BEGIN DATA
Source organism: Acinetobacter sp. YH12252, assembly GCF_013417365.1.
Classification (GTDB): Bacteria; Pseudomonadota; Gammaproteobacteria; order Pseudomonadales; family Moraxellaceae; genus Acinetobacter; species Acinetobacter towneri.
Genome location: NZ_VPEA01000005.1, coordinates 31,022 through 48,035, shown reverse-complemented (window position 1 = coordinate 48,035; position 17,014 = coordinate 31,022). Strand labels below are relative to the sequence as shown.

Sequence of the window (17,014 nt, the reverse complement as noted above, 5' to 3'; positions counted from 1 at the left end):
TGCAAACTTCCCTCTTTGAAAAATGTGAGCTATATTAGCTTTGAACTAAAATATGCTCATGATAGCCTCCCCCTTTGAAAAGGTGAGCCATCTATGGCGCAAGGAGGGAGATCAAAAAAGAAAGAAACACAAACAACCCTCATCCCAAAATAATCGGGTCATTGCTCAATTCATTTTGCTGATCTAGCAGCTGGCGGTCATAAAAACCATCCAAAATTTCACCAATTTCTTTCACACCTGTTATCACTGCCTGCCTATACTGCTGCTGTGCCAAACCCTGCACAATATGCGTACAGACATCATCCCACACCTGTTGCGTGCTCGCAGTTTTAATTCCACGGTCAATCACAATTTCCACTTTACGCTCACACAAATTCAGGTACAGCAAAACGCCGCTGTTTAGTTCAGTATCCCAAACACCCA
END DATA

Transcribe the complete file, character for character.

Source organism: Acinetobacter sp. YH12252, assembly GCF_013417365.1.
Classification (GTDB): Bacteria; Pseudomonadota; Gammaproteobacteria; order Pseudomonadales; family Moraxellaceae; genus Acinetobacter; species Acinetobacter towneri.
Genome location: NZ_VPEA01000005.1, coordinates 31,022 through 48,035, shown reverse-complemented (window position 1 = coordinate 48,035; position 17,014 = coordinate 31,022). Strand labels below are relative to the sequence as shown.

Sequence of the window (17,014 nt, the reverse complement as noted above, 5' to 3'; positions counted from 1 at the left end):
TGCAAACTTCCCTCTTTGAAAAATGTGAGCTATATTAGCTTTGAACTAAAATATGCTCATGATAGCCTCCCCCTTTGAAAAGGTGAGCCATCTATGGCGCAAGGAGGGAGATCAAAAAAGAAAGAAACACAAACAACCCTCATCCCAAAATAATCGGGTCATTGCTCAATTCATTTTGCTGATCTAGCAGCTGGCGGTCATAAAAACCATCCAAAATTTCACCAATTTCTTTCACACCTGTTATCACTGCCTGCCTATACTGCTGCTGTGCCAAACCCTGCACAATATGCGTACAGACATCATCCCACACCTGTTGCGTGCTCGCAGTTTTAATTCCACGGTCAATCACAATTTCCACTTTACGCTCACACAAATTCAGGTACAGCAAAACGCCGCTGTTTAGTTCAGTATCCCAAACACCCA